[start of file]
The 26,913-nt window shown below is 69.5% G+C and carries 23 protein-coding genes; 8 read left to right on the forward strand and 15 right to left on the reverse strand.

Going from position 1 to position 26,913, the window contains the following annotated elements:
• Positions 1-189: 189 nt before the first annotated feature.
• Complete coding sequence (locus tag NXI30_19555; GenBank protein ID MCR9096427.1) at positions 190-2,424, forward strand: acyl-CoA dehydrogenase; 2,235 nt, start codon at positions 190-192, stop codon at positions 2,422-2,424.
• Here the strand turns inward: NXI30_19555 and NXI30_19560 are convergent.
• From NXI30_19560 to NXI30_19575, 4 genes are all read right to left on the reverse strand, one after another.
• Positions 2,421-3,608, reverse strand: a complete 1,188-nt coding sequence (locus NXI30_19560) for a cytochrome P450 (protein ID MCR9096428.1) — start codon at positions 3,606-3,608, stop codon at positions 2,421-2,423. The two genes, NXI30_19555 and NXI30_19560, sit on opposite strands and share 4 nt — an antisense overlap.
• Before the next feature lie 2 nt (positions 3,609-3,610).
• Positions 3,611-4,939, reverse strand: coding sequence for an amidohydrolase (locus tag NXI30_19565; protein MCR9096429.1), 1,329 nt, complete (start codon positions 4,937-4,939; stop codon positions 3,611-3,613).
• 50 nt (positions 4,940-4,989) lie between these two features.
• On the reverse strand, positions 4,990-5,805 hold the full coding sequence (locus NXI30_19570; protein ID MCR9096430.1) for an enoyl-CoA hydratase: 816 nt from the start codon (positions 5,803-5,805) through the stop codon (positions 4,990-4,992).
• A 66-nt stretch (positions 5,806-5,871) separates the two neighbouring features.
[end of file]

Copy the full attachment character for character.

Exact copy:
The 26,913-nt window shown below is 69.5% G+C and carries 23 protein-coding genes; 8 read left to right on the forward strand and 15 right to left on the reverse strand.

Going from position 1 to position 26,913, the window contains the following annotated elements:
• Positions 1-189: 189 nt before the first annotated feature.
• Complete coding sequence (locus tag NXI30_19555; GenBank protein ID MCR9096427.1) at positions 190-2,424, forward strand: acyl-CoA dehydrogenase; 2,235 nt, start codon at positions 190-192, stop codon at positions 2,422-2,424.
• Here the strand turns inward: NXI30_19555 and NXI30_19560 are convergent.
• From NXI30_19560 to NXI30_19575, 4 genes are all read right to left on the reverse strand, one after another.
• Positions 2,421-3,608, reverse strand: a complete 1,188-nt coding sequence (locus NXI30_19560) for a cytochrome P450 (protein ID MCR9096428.1) — start codon at positions 3,606-3,608, stop codon at positions 2,421-2,423. The two genes, NXI30_19555 and NXI30_19560, sit on opposite strands and share 4 nt — an antisense overlap.
• Before the next feature lie 2 nt (positions 3,609-3,610).
• Positions 3,611-4,939, reverse strand: coding sequence for an amidohydrolase (locus tag NXI30_19565; protein MCR9096429.1), 1,329 nt, complete (start codon positions 4,937-4,939; stop codon positions 3,611-3,613).
• 50 nt (positions 4,940-4,989) lie between these two features.
• On the reverse strand, positions 4,990-5,805 hold the full coding sequence (locus NXI30_19570; protein ID MCR9096430.1) for an enoyl-CoA hydratase: 816 nt from the start codon (positions 5,803-5,805) through the stop codon (positions 4,990-4,992).
• A 66-nt stretch (positions 5,806-5,871) separates the two neighbouring features.